In this article, I would like to proportion what I learned about a polecat that took up residency under my house and I did not already know it was there.
My wife and I were surprised to find out that we had one or more polecats living under our house already though the signs were there. For several years off and on whenever we had been out and arrived back home, there was the fowl-smelling odor of a polecat at the door to the house from inside the garage. You may know a polecat. The other name it goes by is skunk.
It was always in the same area. The door was 20 feet from the closest outside wall, so the smell made no sense. I would look around and then the aroma would dissipate before I found anything. It was never the complete smell, just a whiff every so often.
The way we found the true problem was when our HVAC unit needed some work. While our HVAC repairman was working on our unit, he said he thought there is a cat living under our house. My attitude was that if the cat was not paying rent, he was out. So, I went looking as to how the cat got under our house.
We live in a brick home with a concrete foundation and no discernible access points. It turns out that on the inside wall of the crawl space, there was a hole about two feet long and six inches wide going down then turning to the outside. The hole came up under our deck, close to the house under some torn plastic ground cover sheeting behind the deck’s lattice.
The hole, on the outside, was two feet by two feet tapering down to approximately ten inches around. We could not see under the deck and, consequently, did not see the hole. The hole went down two feet and under the house footer then up and into the crawl space.
The plastic ground cover under the house had been pulled around and was no longer providing good moisture obstacle protection. So, I pulled it tight and stapled it to the ground with scenery staples.
In the time of action of stapling, I found the skunk’s home. It was directly under the steps from the garage. There were a few black and white hairs in a corner next to some concrete blocks. All of a sudden, it all made sense. That was what we smelled on and off when we arrived home.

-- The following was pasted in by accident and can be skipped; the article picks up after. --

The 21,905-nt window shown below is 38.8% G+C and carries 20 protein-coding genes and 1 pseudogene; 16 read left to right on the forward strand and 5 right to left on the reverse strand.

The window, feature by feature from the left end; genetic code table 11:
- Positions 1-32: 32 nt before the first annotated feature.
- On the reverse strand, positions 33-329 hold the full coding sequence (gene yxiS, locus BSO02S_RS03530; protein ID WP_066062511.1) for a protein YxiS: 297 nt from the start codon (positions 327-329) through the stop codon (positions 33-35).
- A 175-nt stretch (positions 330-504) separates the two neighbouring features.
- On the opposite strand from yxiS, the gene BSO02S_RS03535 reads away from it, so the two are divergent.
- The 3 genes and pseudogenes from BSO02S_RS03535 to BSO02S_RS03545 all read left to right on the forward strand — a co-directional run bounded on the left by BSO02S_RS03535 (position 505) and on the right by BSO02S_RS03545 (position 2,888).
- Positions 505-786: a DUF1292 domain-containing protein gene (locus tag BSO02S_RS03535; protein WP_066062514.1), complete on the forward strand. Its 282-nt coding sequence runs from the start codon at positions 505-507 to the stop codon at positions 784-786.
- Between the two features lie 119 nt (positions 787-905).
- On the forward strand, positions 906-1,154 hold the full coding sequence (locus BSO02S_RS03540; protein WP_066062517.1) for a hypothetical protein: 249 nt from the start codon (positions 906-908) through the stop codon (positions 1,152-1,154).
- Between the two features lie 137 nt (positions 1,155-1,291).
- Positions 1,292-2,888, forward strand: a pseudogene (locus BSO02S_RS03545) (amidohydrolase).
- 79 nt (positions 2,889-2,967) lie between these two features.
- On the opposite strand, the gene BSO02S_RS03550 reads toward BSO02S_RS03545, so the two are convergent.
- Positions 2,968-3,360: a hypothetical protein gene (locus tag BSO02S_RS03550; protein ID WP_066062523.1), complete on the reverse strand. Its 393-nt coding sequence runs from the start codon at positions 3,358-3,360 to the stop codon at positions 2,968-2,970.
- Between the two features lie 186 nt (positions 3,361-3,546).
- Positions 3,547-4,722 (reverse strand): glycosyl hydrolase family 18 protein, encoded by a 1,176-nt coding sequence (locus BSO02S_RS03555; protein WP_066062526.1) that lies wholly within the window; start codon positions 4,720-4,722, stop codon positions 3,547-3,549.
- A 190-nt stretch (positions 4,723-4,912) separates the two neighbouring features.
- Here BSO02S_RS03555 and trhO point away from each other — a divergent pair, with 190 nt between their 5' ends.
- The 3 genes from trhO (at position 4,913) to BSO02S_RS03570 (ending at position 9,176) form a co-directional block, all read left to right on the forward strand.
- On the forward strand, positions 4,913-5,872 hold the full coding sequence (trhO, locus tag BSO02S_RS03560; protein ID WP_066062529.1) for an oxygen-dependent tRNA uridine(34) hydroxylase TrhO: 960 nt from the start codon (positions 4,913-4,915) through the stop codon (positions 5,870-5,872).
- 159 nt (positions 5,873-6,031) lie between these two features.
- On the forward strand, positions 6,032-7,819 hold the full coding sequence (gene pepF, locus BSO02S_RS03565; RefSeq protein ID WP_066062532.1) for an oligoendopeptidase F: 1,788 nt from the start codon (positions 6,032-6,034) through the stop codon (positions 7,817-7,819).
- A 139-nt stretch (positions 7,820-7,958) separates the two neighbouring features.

With all the evidence of the skunk removed and with the help of my son, we proceeded to pour 640 pounds of concrete in the hole to keep the skunk OUT. New dirt was brought in to finish filling the hole and new plastic ground cover was stapled down. A new one-inch opening plastic lattice was installed around the deck.
We believe the skunk got in by going behind the steps of the deck and crawling past the sustain boards. We also additional 1/4 inch mesh galvanized wire behind the lattice to keep all but the smallest critters out. This year there have been no aromatic smells.
It turns out that skunks are really good at digging. They have large front claws, but they can not climb. Can you imagine yourself under a house in a three foot high space, confront to confront with a skunk? Well, I am happy to report that the skunk was not home when we went looking for the cat under the house.
If you think an occupant is home when you have to go into your crawl space, call animal control and have them verify the pest is gone. Better them than you!